[God] is not an insurance agent.

It's a quote from The War of the Worlds. The narrator, who is running from the advancing Martian attack, runs into a curate whose mind has collapsed in response to the mass destruction. The editor's notes comment on Wells' portrayal of the impotency of the clergy as a representation of the outdated institution of religion, etc. The implication is that Wells is decidedly anti-clergy, if not anti-Christian in general. Nevertheless, I like the quote. When the curate bemoans the destruction and repeatedly asks why it has happened, citing such childish remonstrances as the church they just built and the great work they've done in the community, the narrator responds with "He is not an insurance agent."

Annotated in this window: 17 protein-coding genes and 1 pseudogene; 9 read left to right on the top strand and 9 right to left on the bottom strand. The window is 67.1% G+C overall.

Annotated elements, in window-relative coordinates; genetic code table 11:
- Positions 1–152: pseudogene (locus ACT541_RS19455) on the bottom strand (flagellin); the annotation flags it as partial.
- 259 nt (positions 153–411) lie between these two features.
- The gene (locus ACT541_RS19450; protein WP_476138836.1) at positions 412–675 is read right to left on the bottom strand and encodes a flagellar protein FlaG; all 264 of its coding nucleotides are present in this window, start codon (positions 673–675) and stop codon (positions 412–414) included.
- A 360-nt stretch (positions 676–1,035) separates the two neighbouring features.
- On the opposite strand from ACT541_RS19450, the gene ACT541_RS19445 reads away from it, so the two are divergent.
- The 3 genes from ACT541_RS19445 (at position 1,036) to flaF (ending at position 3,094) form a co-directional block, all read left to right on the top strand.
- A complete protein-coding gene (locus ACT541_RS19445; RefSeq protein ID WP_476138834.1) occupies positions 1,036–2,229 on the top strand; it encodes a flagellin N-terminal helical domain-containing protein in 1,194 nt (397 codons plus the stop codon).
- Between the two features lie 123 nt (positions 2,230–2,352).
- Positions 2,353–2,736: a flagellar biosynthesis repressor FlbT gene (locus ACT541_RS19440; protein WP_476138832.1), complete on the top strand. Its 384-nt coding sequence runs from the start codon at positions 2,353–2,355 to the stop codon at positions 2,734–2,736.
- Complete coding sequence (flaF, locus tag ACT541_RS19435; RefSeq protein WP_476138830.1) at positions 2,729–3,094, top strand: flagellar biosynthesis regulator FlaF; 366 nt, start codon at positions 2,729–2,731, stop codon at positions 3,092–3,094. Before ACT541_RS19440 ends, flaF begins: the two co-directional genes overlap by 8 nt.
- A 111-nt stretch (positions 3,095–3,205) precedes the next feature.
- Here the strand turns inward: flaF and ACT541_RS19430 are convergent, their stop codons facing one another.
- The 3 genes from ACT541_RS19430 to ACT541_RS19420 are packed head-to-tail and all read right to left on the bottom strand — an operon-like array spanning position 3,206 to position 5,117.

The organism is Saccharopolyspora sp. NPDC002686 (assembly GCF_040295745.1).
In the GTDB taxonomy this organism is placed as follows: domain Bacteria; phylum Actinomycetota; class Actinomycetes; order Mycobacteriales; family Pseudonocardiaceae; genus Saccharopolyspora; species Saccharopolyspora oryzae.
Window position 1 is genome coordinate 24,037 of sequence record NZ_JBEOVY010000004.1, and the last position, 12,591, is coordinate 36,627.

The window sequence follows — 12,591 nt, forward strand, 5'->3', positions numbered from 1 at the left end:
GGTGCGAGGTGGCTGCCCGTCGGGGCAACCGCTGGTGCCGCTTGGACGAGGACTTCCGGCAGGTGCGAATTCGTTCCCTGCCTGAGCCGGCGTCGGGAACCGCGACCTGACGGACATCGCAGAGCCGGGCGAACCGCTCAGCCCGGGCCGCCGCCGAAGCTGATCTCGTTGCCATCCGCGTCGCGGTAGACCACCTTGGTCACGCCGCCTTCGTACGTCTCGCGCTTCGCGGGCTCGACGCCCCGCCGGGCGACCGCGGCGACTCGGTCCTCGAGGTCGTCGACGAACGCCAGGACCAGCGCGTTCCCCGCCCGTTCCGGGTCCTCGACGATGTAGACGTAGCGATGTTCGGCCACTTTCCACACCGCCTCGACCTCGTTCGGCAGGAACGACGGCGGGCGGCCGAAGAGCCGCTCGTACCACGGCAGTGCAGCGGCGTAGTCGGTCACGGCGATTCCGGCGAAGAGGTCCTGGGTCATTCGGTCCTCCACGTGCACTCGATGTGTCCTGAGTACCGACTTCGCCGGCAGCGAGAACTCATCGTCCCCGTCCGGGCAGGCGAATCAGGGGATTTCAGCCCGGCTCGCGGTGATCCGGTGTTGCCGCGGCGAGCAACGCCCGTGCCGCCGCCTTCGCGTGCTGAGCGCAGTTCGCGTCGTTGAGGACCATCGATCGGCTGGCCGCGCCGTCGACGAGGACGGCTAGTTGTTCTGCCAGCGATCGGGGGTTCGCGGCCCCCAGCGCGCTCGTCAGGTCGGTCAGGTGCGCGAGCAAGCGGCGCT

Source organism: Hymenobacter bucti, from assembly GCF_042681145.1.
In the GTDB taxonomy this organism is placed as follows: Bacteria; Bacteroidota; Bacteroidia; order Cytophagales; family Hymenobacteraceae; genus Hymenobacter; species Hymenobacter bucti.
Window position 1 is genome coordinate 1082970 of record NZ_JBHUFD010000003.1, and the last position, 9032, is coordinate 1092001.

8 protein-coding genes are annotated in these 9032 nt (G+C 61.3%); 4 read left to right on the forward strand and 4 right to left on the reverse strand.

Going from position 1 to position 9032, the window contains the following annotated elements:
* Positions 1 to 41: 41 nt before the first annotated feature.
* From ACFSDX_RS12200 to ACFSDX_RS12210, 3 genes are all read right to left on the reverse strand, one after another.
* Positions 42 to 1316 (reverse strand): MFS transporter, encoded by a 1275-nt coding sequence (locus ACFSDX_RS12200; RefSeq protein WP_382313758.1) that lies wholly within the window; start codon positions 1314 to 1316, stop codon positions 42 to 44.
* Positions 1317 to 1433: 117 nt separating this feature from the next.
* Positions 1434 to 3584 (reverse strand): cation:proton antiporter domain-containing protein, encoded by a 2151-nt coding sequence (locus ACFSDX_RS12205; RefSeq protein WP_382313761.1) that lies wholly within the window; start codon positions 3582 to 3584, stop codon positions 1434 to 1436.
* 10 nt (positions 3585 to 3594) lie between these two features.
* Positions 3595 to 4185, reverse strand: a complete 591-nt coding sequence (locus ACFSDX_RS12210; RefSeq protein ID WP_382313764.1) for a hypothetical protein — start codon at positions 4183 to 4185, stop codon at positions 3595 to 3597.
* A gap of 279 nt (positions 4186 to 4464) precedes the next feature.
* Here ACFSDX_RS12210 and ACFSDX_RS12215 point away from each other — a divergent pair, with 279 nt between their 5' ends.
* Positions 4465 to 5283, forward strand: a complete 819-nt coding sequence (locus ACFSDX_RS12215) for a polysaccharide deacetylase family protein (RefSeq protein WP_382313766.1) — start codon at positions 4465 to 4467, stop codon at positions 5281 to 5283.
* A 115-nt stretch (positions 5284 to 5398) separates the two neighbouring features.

I watched a sermon last night by a local charismatic pastor. In the course of his sermon, he asserted that Christians are not supposed to "barely get by." Typical prosperity teaching, I found it ironic that this man who, I believe, has a true faith in Christ believes he is insured against poverty (which he defines as "barely getting by;" lacking basic needs, which others consider poverty, is "bondage") because of his faith; meanwhile, this at-best-deist speaker in Wells' novel openly acknowledges the truth that God's rain falls on just and unjust alike.

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